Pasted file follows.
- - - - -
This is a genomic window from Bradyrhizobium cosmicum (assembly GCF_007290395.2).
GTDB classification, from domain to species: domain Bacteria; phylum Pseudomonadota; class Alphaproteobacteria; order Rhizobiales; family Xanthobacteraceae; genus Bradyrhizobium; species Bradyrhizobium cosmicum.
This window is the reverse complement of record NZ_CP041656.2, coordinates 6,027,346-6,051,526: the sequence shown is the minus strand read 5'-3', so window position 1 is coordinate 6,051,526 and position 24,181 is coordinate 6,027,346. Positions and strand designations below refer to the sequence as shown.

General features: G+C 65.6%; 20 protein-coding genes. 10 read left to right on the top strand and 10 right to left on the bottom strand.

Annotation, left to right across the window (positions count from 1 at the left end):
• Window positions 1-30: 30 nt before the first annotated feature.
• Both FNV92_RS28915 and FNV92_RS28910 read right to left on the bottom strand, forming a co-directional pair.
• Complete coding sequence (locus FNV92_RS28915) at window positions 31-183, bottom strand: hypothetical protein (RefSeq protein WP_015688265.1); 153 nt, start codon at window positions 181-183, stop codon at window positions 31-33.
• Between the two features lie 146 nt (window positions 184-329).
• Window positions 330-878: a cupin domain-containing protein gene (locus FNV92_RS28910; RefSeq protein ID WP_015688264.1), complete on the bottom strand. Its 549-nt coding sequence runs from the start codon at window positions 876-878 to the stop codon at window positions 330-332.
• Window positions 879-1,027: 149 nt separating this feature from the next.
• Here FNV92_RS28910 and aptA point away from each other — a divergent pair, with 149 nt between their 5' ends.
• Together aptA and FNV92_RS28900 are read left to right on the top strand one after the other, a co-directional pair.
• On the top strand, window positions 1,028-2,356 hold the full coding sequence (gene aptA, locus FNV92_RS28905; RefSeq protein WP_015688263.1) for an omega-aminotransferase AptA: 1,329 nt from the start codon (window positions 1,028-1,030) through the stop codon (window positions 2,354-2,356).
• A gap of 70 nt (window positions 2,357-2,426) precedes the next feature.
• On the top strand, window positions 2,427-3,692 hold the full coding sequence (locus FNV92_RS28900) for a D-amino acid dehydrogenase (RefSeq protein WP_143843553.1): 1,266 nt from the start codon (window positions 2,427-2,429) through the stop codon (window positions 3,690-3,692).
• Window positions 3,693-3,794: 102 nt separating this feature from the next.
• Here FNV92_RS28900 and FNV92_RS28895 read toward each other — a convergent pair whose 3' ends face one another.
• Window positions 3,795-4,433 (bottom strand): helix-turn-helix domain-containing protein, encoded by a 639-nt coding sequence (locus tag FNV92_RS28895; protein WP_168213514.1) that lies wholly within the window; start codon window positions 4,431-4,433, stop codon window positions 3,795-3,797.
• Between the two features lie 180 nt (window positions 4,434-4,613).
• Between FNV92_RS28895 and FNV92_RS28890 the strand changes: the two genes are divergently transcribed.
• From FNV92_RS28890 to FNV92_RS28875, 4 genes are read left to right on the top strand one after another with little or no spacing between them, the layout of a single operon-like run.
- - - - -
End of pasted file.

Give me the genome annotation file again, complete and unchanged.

This is a genomic window from Bradyrhizobium cosmicum (assembly GCF_007290395.2).
GTDB classification, from domain to species: domain Bacteria; phylum Pseudomonadota; class Alphaproteobacteria; order Rhizobiales; family Xanthobacteraceae; genus Bradyrhizobium; species Bradyrhizobium cosmicum.
This window is the reverse complement of record NZ_CP041656.2, coordinates 6,027,346-6,051,526: the sequence shown is the minus strand read 5'-3', so window position 1 is coordinate 6,051,526 and position 24,181 is coordinate 6,027,346. Positions and strand designations below refer to the sequence as shown.

General features: G+C 65.6%; 20 protein-coding genes. 10 read left to right on the top strand and 10 right to left on the bottom strand.

Annotation, left to right across the window (positions count from 1 at the left end):
• Window positions 1-30: 30 nt before the first annotated feature.
• Both FNV92_RS28915 and FNV92_RS28910 read right to left on the bottom strand, forming a co-directional pair.
• Complete coding sequence (locus FNV92_RS28915) at window positions 31-183, bottom strand: hypothetical protein (RefSeq protein WP_015688265.1); 153 nt, start codon at window positions 181-183, stop codon at window positions 31-33.
• Between the two features lie 146 nt (window positions 184-329).
• Window positions 330-878: a cupin domain-containing protein gene (locus FNV92_RS28910; RefSeq protein ID WP_015688264.1), complete on the bottom strand. Its 549-nt coding sequence runs from the start codon at window positions 876-878 to the stop codon at window positions 330-332.
• Window positions 879-1,027: 149 nt separating this feature from the next.
• Here FNV92_RS28910 and aptA point away from each other — a divergent pair, with 149 nt between their 5' ends.
• Together aptA and FNV92_RS28900 are read left to right on the top strand one after the other, a co-directional pair.
• On the top strand, window positions 1,028-2,356 hold the full coding sequence (gene aptA, locus FNV92_RS28905; RefSeq protein WP_015688263.1) for an omega-aminotransferase AptA: 1,329 nt from the start codon (window positions 1,028-1,030) through the stop codon (window positions 2,354-2,356).
• A gap of 70 nt (window positions 2,357-2,426) precedes the next feature.
• On the top strand, window positions 2,427-3,692 hold the full coding sequence (locus FNV92_RS28900) for a D-amino acid dehydrogenase (RefSeq protein WP_143843553.1): 1,266 nt from the start codon (window positions 2,427-2,429) through the stop codon (window positions 3,690-3,692).
• Window positions 3,693-3,794: 102 nt separating this feature from the next.
• Here FNV92_RS28900 and FNV92_RS28895 read toward each other — a convergent pair whose 3' ends face one another.
• Window positions 3,795-4,433 (bottom strand): helix-turn-helix domain-containing protein, encoded by a 639-nt coding sequence (locus tag FNV92_RS28895; protein WP_168213514.1) that lies wholly within the window; start codon window positions 4,431-4,433, stop codon window positions 3,795-3,797.
• Between the two features lie 180 nt (window positions 4,434-4,613).
• Between FNV92_RS28895 and FNV92_RS28890 the strand changes: the two genes are divergently transcribed.
• From FNV92_RS28890 to FNV92_RS28875, 4 genes are read left to right on the top strand one after another with little or no spacing between them, the layout of a single operon-like run.